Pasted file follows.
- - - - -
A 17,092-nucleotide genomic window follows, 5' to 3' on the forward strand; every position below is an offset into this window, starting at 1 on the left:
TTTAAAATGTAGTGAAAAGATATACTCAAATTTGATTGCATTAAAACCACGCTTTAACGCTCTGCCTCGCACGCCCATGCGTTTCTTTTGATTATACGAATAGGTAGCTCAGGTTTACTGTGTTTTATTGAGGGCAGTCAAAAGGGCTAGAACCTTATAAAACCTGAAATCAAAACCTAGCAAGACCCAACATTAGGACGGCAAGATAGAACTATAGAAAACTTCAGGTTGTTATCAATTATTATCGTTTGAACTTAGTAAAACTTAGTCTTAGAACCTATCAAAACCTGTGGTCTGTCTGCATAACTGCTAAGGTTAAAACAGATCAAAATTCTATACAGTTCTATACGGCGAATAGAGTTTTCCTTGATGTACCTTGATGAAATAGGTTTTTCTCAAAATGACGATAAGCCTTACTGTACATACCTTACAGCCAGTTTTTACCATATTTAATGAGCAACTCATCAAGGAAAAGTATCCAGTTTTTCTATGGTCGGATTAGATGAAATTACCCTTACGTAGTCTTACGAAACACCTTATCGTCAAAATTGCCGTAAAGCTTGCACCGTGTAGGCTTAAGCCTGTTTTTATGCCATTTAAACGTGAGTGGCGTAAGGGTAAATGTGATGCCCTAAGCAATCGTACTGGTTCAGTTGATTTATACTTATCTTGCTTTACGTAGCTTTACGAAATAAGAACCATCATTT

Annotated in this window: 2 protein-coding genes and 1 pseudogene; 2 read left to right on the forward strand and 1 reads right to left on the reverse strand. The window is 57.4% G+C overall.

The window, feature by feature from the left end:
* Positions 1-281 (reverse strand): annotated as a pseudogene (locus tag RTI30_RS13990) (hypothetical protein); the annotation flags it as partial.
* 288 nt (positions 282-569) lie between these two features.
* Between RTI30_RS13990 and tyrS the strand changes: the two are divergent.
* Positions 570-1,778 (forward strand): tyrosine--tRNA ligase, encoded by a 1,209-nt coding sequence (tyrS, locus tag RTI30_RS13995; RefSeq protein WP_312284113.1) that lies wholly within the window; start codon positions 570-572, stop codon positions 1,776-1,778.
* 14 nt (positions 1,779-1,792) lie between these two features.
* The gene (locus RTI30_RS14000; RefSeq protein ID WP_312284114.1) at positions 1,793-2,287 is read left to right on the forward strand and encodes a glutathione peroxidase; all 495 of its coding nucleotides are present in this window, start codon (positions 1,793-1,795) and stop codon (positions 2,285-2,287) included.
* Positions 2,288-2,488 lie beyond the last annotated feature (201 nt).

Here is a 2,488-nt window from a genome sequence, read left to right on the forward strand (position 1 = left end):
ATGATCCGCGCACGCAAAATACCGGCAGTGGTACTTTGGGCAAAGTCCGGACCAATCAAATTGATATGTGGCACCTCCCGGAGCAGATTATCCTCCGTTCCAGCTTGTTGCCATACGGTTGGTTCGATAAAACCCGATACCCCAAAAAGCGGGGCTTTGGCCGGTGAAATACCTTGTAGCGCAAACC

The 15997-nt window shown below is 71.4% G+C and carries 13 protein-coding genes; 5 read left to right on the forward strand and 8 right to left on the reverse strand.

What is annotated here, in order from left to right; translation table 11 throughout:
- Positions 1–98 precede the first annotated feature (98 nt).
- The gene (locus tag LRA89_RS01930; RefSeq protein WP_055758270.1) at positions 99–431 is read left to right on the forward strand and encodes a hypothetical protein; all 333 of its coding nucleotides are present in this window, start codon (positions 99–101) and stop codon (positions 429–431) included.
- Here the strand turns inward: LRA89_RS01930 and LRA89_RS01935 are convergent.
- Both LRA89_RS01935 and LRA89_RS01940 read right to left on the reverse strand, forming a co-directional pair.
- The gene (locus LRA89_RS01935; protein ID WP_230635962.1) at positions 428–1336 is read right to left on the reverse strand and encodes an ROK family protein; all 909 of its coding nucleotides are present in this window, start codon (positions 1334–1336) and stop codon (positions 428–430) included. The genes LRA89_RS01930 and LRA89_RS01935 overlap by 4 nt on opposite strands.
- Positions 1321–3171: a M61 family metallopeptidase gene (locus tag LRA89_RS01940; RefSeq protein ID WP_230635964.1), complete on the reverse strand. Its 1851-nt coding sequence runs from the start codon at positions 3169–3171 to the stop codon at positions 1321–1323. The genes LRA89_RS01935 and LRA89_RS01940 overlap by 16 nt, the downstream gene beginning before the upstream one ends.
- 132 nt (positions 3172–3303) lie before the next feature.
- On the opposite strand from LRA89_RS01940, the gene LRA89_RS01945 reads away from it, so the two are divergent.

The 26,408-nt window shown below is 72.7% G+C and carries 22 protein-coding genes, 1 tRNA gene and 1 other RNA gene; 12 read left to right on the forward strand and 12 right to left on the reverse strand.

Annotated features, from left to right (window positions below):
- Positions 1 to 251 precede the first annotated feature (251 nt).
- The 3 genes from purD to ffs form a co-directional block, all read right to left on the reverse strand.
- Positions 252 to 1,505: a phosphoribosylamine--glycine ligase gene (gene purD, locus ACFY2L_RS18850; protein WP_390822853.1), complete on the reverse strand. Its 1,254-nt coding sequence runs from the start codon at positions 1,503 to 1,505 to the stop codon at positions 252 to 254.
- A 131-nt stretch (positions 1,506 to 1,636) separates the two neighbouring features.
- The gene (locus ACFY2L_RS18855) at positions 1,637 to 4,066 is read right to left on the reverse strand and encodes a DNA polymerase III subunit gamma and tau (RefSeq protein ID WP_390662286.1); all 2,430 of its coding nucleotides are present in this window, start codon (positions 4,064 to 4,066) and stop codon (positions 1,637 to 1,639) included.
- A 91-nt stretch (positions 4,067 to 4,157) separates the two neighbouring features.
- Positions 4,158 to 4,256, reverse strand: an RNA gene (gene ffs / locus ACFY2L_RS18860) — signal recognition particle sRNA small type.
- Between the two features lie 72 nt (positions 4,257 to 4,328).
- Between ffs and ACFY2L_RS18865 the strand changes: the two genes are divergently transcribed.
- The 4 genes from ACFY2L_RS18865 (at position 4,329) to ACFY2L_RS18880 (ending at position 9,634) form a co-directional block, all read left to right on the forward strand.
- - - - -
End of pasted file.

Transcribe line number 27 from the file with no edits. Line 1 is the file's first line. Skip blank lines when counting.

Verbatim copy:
- The 3 genes from purD to ffs form a co-directional block, all read right to left on the reverse strand.